RENT arrears among council tenants rose by 20 per cent over the summer, with council officials linking one-third of the rise directly to the introduction of Universal Credit (UC).
East Lothian began a trial of the new digital UC system at the start of this financial year, which rolls a number of benefit payments into one, including housing benefit, giving it to the tenant, instead of directly to the council.
Council officials predicted it would be harder to collect rent under the new pilot system, which was described as an “experiment in cruelty” by SNP councillor Fraser McAllister.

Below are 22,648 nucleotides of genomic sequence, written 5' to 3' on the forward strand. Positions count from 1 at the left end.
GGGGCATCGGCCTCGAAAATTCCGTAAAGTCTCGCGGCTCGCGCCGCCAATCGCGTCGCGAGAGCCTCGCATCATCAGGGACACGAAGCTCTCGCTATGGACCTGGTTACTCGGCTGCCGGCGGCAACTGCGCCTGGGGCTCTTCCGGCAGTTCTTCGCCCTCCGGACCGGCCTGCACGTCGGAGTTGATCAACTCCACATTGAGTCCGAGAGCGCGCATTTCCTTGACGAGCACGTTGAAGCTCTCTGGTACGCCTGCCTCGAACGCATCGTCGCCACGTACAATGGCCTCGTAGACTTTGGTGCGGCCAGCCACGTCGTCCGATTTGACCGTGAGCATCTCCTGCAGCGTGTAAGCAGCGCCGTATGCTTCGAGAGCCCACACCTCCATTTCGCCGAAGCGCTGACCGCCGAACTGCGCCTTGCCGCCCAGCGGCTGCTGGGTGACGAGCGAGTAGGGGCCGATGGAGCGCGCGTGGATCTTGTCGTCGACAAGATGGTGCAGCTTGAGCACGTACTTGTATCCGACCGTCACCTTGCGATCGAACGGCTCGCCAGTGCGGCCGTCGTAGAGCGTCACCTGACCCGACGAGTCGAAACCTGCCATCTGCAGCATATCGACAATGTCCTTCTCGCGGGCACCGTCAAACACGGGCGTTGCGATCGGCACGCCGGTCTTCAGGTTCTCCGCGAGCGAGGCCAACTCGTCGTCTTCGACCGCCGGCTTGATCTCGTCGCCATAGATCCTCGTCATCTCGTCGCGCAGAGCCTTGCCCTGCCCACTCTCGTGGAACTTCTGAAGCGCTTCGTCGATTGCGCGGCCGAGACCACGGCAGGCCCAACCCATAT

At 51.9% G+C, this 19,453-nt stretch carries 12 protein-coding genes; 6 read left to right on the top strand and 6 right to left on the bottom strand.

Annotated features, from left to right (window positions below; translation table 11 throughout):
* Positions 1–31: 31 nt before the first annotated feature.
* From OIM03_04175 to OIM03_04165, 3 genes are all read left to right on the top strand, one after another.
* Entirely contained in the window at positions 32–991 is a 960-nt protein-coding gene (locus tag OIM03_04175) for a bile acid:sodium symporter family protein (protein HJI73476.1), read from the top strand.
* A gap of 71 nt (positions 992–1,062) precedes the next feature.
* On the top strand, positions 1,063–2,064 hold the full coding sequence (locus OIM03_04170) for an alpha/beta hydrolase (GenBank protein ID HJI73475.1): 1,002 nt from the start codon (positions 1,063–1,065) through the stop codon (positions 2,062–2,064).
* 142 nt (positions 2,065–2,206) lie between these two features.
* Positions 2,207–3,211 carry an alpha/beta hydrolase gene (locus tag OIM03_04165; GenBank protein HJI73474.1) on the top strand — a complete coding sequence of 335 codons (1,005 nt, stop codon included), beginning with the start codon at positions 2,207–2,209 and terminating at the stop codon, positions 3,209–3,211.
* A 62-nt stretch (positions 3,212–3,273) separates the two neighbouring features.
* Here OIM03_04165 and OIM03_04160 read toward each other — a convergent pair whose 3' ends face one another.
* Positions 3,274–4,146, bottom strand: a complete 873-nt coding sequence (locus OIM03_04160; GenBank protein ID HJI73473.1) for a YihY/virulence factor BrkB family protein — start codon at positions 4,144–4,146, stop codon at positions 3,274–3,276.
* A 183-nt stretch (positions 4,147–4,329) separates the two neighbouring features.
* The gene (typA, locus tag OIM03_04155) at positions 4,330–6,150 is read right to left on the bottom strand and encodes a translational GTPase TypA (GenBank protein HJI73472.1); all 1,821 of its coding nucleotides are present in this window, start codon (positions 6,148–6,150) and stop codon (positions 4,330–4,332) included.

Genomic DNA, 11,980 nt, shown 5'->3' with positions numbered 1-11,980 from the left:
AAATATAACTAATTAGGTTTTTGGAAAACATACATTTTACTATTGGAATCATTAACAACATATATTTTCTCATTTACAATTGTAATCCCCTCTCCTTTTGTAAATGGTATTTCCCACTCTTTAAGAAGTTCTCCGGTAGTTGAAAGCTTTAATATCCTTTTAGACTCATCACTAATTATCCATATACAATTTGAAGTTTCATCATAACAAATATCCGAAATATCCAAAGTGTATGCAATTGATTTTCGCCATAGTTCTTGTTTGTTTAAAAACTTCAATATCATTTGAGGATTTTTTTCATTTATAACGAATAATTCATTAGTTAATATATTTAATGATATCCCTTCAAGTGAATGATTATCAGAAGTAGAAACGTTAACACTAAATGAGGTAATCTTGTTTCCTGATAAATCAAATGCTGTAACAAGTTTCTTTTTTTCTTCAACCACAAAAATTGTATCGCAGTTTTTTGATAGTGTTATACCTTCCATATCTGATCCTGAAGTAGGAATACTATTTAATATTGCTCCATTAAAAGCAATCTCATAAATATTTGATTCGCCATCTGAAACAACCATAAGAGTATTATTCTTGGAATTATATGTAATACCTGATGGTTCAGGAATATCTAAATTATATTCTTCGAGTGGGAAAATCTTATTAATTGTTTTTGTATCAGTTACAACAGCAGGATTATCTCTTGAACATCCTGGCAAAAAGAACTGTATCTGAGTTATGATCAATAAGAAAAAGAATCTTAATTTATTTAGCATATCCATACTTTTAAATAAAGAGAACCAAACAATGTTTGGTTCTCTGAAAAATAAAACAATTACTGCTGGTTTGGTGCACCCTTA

At a meeting of the council’s policy and performance review committee, a report revealed that council rent arrears in the first three months of the year had been £1,210,872 but rose over the second quarter of the financial year to £1,452,515 – an increase of £241,643.
And commenting on the report, officials said: “The introduction of UC was predicted to have a significant impact on rent collection. Of the 590-plus council house tenants claiming UC, we now have an additional £75k rent to collect direct from these tenants per fortnight.
“Of this year’s increase, £79,140 relates directly to debt associated with UC.”
Following the meeting, Councillor Peter MacKenzie, who sits on the committee, said he was concerned to hear of tenants falling into debt and called for more rent officers to be brought in to help.